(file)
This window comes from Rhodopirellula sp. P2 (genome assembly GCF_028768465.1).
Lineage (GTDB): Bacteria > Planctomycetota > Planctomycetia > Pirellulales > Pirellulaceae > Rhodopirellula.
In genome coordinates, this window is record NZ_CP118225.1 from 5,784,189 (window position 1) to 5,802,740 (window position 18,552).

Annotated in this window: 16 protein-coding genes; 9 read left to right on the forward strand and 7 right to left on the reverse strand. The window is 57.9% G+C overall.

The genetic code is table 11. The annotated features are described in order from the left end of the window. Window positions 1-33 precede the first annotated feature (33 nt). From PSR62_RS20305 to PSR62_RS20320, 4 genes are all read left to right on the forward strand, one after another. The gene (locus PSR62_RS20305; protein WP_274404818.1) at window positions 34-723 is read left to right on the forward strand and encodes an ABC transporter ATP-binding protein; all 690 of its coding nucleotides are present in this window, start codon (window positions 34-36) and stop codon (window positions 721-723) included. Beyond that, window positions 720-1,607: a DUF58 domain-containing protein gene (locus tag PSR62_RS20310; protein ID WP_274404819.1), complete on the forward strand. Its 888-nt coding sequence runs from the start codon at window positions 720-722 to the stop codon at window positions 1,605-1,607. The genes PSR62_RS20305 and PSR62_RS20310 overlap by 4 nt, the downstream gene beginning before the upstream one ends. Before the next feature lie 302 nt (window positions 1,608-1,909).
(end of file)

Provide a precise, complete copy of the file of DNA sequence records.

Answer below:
This window comes from Rhodopirellula sp. P2 (genome assembly GCF_028768465.1).
Lineage (GTDB): Bacteria > Planctomycetota > Planctomycetia > Pirellulales > Pirellulaceae > Rhodopirellula.
In genome coordinates, this window is record NZ_CP118225.1 from 5,784,189 (window position 1) to 5,802,740 (window position 18,552).

Annotated in this window: 16 protein-coding genes; 9 read left to right on the forward strand and 7 right to left on the reverse strand. The window is 57.9% G+C overall.

The genetic code is table 11. The annotated features are described in order from the left end of the window. Window positions 1-33 precede the first annotated feature (33 nt). From PSR62_RS20305 to PSR62_RS20320, 4 genes are all read left to right on the forward strand, one after another. The gene (locus PSR62_RS20305; protein WP_274404818.1) at window positions 34-723 is read left to right on the forward strand and encodes an ABC transporter ATP-binding protein; all 690 of its coding nucleotides are present in this window, start codon (window positions 34-36) and stop codon (window positions 721-723) included. Beyond that, window positions 720-1,607: a DUF58 domain-containing protein gene (locus tag PSR62_RS20310; protein ID WP_274404819.1), complete on the forward strand. Its 888-nt coding sequence runs from the start codon at window positions 720-722 to the stop codon at window positions 1,605-1,607. The genes PSR62_RS20305 and PSR62_RS20310 overlap by 4 nt, the downstream gene beginning before the upstream one ends. Before the next feature lie 302 nt (window positions 1,608-1,909).